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7

It is like writing English. Obviously people in a fantasy world or the far future won't speak English, yet you present their dialogue in English (or whatever language you write in). Does that put readers off? Certainly not. Writing in a fantasy language is what would put readers off! Terms are the same. If you use the current (in your language) general term ...


5

I would not recommend using and/or. There are a number of style guides and English references that severely criticize it. For example: Chicago Manual of Style ("Avoid this Janus-faced term. It can often be replaced by and or or with no loss in meaning.") Strunk and White ("damages a sentence and often leads to confusion or ambiguity") Fowler's English ...


5

I don't generally see anything wrong with using "and/or" in fiction, but you need to make sure that it is used in an appropriate way. You need to look at your writing as two separate sentences and make sure that they each come across the way you intended. He planned to let Fields take the lead and try not to slow him down and get killed. He ...


5

In English, proper names are generally not translated, because usually the meaning is not important --what is important is that it is the name of the character. Many common English names have no definition (at least not one that would be known to the average English speaker) and even when a name has a meaning, the meaning is usually irrelevant. ...


4

An excellent question, and a permanent source of controversy and disagreement in fantasy and science fiction. Let's try to break this down: Basics of worldbuilding. You cannot construct an entire world out of whole cloth. It's simply not possible, primarily because the world is much larger than most of us tend to notice on a day-to-day basis. If your ...


4

Unlike Steven Drennon, I feel that in general "and/or" is not good writing, both in fiction and non-fiction. While writing is not spoken language, it is generally intended to be read – by a "silent" reader, who, as studies have shown, will nevertheless usually subvocalize and stumble over "unspeakable", purely written constructs; by the author in a public ...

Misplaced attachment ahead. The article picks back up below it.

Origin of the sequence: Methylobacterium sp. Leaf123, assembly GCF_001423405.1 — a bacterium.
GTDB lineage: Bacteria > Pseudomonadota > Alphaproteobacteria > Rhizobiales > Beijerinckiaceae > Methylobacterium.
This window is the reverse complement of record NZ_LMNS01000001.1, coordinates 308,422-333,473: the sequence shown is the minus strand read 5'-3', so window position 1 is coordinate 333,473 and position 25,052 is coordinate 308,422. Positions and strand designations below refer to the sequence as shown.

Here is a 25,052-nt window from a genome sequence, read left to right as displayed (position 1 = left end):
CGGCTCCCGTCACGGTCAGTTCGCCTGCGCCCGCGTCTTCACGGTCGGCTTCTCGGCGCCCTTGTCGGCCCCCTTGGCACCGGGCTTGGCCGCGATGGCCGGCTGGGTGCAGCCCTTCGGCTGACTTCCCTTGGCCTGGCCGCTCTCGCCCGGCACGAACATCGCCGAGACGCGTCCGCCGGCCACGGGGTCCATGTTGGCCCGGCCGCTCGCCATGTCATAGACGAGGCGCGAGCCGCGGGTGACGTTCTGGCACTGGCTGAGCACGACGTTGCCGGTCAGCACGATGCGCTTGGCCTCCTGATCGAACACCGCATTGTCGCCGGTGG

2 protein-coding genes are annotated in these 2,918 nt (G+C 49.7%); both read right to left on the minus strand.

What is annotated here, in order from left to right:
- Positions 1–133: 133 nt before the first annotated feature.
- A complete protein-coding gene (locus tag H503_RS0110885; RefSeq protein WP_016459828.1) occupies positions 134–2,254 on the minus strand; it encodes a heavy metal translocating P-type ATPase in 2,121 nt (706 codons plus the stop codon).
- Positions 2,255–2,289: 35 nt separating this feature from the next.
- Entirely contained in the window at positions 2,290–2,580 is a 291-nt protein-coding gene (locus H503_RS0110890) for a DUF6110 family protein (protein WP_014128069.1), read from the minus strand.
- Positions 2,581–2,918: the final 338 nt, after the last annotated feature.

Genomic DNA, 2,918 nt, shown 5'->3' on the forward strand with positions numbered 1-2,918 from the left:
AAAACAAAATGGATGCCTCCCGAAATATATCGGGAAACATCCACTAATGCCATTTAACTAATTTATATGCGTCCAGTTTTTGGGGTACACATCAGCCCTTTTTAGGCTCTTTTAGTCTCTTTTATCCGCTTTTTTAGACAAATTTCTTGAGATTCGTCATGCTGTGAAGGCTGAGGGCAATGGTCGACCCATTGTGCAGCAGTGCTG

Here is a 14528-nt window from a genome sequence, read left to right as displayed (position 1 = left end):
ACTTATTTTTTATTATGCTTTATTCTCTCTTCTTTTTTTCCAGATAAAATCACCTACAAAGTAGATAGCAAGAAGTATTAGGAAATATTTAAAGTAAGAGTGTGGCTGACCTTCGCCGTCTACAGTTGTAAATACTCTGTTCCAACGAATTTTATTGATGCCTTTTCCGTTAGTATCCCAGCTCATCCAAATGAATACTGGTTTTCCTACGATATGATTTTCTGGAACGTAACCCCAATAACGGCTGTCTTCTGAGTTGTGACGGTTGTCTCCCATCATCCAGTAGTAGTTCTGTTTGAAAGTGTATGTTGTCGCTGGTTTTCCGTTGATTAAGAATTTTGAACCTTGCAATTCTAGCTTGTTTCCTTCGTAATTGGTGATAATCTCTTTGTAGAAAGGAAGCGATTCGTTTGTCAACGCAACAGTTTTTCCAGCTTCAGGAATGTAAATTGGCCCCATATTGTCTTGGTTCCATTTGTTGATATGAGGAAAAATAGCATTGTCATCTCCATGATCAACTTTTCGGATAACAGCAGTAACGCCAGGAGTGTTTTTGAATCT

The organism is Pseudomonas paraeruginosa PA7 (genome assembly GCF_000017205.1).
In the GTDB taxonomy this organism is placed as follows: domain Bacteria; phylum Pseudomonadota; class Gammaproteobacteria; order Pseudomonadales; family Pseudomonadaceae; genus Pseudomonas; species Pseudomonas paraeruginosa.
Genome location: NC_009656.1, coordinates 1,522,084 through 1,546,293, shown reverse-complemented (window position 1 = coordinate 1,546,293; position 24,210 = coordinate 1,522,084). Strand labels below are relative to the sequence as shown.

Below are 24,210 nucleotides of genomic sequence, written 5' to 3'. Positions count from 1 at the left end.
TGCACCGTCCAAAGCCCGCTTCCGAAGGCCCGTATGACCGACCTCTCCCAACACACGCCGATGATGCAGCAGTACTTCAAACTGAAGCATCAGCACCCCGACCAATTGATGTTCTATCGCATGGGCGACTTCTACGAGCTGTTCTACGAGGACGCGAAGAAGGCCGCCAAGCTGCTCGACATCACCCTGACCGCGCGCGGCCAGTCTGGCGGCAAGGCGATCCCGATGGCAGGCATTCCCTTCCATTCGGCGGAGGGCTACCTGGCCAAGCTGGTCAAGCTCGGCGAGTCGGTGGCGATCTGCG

4

This is very difficult to answer with any finality so I'll present a few thoughts that come to mind and hope they help you: Your use of such words creates a style to your writing. Every author has a style and readers usually enjoy styles that are not common. So, having a style that integrates the use of outmoded, though perfectly correct, words would bring ...


4

You can try to "rubber duck". Explain what you need to convey out loud to someone not in the know or even to a rubber ducky from the bathtub. Then write it down. When still unsure, wait a day and read it back to see if the text still makes sense. Keep at it, talk about it, it is a learn-able skill!


3

If you write a literary text, vary your words. If you write an academic text, stick to the terminology and repeat it consistently (because very likely a word perceived by the lay public to be synonymous has a fundamentally different meaning to an expert).


3

When writing in first person limited view you are basically writing in the voice of the character. So you should make what they say authentic. Therefore in the right circumstances this is perfectly acceptable. My advice would be to leave it in and write the story that way. Then when it is done you can get a feel for if it "works" in that context. I have ...


3

Try looking up "British terms of endearment" instead. You should find several links. This one looks good in particular.


3

I don't have any techniques to offer, but I can point you to some examples. Thirty-five years ago, I was reading Robert Silverberg's Lord Valentine's Castle. Partway into the story, someone teaches the main character how to juggle. I put the book down and started following the instructions. It worked. I don't think I ever picked up the book again. But now ...


3

If you're writing in 3rd limited, then you should only be sharing information that the POV character knows. I don't think there are any specific words to watch out for - it's more the content than the style. If there are parts of your story that absolutely MUST be shared that your POV character can't know about, you may want to look at what Rowling did in ...


3

(1) explaining the thoughts of a character other than the protagonist (2) depicting events from which the protagonist is absent (3) depicting the protagonist in non-conscious states (i.e., sleeping, dead… I guess) Those are just a few. You can think of it this way: could your protagonist narrate this prose to his- or herself in the third-person? (Maybe ...


3